Silvestre is a line following robot who was born early this year. So far, he’s competed in two national contests in Spain achieving a 5th place in the first one and winning the other one.Among his main features:
- 8 Infrared sensors
- Two Maxon DC motors
- Bluetooth enabled (telemetry and configuration)
- LPC2148 ARM7 32-bit microcontroller
- PD Loop running at 100Hz
- Error estimation using cubic interpolation over the IR sensors data
- Accelerometer and gyro sensors
In the video above you can see Silvestre running on a 8.44m long track. Whenever he crosses the mark, sends the lap time over the Bluetooth link to a PC software which displays the timing information along with some other data such as battery level. In the best lap in the video he can reach up to 2.24m/s and as long as the wheels become dirty, the grip decreases and therefore, the times get worse.
The microcontroler’s got 512KB the flash. Half of this memory’s currently holding a custom filesystem to store configuration profiles (speed, PID constants, enabling/disabling features, etc.) which can be loaded, stored and deleted through the PC software.
In order to speed up the communication between the computer and the robots we designed a low bandwith binary protocol with error correction which’s been implemented and optimized carefuly in all of our robots. This way, the development of new software (for both robot and computer side) gets simplified from the communication point of view and there’s no need to start over again every time. You can see an screenshot of the PC application we’ve built:
The inertial sensors help Silvestre to measure how good he’s performing and enables him to adjust the speed and PID constants as the wheels are losing grip. Basically, the accelerometer data is used to accelerate faster to the setpoint speed whereas the gyro tells him whether he starts drifting (too much angular acceleration).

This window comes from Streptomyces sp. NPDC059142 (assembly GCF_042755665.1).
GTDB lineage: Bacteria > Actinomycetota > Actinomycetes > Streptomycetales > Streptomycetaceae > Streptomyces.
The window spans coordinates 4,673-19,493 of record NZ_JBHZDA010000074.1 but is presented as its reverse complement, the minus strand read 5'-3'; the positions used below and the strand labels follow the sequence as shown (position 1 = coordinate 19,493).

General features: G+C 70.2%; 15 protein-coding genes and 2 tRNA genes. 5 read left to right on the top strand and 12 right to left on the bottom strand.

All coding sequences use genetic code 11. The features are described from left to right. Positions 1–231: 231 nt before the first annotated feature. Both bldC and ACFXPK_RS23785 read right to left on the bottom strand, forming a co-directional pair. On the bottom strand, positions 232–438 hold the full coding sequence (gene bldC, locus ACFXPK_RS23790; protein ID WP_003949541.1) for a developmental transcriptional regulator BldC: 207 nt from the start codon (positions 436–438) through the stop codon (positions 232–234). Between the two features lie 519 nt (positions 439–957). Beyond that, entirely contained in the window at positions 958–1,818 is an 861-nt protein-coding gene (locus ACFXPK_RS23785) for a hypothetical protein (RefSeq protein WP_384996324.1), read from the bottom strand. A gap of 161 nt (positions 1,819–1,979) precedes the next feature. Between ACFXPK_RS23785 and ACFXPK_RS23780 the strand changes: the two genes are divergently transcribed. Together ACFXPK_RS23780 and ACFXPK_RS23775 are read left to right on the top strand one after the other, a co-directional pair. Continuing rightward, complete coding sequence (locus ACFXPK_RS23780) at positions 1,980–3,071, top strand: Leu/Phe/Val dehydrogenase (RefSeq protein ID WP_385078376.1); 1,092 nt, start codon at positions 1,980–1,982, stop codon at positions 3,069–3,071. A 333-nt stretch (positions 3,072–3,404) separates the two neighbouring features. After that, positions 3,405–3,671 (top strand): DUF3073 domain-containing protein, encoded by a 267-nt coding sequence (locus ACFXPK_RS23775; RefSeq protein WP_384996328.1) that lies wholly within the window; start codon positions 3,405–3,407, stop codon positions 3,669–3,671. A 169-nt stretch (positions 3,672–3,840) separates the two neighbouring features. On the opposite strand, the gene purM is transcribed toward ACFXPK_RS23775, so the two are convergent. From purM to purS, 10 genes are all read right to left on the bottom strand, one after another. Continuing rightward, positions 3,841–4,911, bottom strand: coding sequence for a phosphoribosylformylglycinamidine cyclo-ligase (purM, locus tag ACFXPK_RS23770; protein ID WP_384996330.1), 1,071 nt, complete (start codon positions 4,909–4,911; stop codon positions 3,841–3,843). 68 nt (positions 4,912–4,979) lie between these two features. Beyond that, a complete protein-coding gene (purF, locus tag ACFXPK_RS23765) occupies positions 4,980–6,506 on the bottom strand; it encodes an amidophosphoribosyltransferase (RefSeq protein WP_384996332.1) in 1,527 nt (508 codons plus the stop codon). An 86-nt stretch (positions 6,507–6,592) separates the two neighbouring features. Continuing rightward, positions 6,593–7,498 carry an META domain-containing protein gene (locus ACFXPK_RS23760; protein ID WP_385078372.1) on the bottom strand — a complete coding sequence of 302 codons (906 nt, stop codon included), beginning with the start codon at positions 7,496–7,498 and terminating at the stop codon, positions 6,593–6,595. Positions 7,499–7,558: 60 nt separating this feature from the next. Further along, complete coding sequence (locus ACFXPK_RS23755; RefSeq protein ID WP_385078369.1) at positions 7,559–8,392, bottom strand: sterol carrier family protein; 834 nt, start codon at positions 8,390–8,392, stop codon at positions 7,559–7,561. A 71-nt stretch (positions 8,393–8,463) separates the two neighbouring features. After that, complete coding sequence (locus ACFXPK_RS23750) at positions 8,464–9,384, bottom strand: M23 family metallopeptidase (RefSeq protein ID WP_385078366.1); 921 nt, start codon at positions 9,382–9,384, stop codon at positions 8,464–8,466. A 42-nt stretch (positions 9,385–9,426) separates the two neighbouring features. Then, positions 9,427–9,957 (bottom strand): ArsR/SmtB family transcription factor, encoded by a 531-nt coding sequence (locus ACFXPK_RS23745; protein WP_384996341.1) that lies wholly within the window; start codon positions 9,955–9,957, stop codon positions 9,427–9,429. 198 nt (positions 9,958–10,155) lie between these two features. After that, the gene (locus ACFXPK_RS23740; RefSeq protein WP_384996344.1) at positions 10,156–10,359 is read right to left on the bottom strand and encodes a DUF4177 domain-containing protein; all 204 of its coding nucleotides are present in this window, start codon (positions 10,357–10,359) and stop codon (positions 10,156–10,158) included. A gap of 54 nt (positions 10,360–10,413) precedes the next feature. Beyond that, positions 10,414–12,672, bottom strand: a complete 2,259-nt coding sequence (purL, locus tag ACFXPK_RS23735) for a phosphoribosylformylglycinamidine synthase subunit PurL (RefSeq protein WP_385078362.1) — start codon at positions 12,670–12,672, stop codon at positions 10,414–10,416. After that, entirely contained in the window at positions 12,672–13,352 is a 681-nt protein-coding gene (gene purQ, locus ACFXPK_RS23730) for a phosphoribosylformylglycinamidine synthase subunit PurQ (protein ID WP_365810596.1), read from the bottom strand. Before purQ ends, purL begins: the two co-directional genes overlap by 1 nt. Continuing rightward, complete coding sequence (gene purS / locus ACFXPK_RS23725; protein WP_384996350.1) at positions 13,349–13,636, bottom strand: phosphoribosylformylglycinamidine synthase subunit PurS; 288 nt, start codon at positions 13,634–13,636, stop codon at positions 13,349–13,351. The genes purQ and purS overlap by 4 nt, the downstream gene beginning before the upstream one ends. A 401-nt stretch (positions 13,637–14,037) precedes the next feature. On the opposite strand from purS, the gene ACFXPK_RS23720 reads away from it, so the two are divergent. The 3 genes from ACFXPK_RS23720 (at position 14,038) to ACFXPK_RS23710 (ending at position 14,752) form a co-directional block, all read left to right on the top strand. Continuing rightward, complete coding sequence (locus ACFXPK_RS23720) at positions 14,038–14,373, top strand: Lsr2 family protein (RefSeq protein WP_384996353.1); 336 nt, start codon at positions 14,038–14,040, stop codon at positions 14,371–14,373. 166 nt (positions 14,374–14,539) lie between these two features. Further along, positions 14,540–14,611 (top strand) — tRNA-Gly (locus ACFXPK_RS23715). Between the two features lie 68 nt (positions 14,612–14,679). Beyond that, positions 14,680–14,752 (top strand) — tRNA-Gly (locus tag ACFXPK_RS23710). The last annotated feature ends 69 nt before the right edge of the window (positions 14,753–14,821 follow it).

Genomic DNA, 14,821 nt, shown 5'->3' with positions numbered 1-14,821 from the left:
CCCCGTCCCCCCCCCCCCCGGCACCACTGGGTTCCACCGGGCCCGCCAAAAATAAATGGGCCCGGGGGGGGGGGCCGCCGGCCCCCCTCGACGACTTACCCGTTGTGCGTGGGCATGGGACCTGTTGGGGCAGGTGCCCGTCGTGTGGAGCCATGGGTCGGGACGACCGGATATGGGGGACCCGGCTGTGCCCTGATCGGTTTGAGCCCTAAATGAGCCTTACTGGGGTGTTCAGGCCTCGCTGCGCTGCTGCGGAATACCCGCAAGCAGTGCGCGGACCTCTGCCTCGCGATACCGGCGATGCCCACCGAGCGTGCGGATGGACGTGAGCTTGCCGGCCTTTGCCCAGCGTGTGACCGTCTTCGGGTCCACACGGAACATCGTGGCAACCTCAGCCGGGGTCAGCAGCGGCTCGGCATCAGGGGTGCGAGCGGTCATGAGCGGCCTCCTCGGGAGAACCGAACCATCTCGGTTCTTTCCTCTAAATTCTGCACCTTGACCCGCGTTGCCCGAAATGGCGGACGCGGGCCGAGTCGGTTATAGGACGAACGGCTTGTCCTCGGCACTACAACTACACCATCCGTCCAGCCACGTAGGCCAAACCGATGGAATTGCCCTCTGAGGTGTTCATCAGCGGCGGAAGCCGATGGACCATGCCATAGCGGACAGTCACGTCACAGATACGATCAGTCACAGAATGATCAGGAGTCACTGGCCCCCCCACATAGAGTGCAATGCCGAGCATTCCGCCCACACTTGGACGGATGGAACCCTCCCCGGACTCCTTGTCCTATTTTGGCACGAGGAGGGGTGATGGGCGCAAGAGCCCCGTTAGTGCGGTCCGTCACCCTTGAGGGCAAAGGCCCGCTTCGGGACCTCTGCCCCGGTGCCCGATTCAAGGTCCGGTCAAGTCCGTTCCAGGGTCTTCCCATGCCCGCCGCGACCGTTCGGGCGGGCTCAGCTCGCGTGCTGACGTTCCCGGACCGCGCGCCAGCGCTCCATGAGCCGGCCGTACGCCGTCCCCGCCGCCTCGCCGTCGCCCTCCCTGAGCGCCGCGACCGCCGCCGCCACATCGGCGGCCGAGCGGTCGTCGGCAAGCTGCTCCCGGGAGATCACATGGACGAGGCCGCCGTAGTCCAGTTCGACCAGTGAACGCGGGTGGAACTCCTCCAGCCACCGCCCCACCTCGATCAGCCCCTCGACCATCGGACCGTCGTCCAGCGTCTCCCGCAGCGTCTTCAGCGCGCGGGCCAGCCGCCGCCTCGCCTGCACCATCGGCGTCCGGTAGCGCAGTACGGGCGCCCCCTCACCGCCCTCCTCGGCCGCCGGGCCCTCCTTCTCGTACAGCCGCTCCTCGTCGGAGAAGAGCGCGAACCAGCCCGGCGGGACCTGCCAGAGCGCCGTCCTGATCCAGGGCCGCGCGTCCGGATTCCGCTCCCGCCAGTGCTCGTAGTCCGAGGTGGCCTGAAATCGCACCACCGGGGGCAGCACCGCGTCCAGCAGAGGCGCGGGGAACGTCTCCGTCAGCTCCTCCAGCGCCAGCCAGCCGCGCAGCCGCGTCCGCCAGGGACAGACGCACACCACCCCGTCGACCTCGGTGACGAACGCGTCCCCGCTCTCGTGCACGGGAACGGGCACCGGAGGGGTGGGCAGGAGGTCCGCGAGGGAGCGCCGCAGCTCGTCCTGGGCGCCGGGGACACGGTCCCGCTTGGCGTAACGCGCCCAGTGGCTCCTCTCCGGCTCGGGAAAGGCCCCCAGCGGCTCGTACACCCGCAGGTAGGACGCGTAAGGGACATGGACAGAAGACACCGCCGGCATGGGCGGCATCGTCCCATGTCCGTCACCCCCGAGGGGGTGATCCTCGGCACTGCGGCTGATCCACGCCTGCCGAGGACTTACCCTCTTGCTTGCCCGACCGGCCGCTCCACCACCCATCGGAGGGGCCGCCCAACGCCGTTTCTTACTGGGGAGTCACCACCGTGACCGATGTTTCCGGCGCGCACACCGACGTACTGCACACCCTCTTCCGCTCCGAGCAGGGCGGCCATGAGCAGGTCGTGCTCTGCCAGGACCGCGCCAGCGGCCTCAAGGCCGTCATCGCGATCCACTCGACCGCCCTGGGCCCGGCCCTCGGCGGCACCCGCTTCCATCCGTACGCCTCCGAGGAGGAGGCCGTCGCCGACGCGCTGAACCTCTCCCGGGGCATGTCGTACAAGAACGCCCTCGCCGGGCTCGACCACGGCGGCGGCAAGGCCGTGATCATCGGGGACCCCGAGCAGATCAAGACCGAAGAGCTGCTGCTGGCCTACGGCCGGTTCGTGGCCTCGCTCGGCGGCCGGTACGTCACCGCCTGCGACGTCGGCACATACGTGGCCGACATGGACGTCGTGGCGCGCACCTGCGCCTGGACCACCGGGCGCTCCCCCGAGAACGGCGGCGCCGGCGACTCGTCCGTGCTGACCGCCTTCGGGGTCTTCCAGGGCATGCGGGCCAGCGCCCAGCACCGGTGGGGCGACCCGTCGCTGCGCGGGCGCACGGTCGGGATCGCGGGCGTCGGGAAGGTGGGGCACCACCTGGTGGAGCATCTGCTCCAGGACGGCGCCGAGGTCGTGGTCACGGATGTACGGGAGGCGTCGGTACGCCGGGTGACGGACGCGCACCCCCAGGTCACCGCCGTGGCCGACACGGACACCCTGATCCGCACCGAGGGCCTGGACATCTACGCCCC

In the contests being held in Spain, there are no marks indicating when a lap has started so there’s no way for the robot to figure out when to modify its parameters so something that might be useful as well with the gyro data is to be aware of the actual orientation of the robot. Thus, integrating the gyro signal, Silvestre knows when he is facing the initial position again and this is likely the starting point. However, this approach is not valid when the track’s got two or more straights in the same direction because the robot will get to 360º and the lap’s not been completed yet.
The key for improving Silvestre’s performance has been undoubtely the ability to gather data from the sensors in real-time so that they can be later analysed on a computer.
My friend Alberto Calvo and me have worked hard on this robot and we’re looking forward for new contests and challenges. Our main goal, rather than just following a line, was researching how the usage of inertial sensors and self-learning processes could be applied on this kind of robots. We’re still working on Silvestre in our spare times so I’ll probably update this post soon.